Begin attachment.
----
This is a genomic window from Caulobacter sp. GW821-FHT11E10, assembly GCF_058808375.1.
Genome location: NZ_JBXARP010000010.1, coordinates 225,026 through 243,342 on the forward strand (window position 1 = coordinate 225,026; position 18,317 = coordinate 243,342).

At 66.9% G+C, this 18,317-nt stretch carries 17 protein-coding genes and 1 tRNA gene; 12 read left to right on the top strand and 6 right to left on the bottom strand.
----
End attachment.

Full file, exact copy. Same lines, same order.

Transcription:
This is a genomic window from Caulobacter sp. GW821-FHT11E10, assembly GCF_058808375.1.
Genome location: NZ_JBXARP010000010.1, coordinates 225,026 through 243,342 on the forward strand (window position 1 = coordinate 225,026; position 18,317 = coordinate 243,342).

At 66.9% G+C, this 18,317-nt stretch carries 17 protein-coding genes and 1 tRNA gene; 12 read left to right on the top strand and 6 right to left on the bottom strand.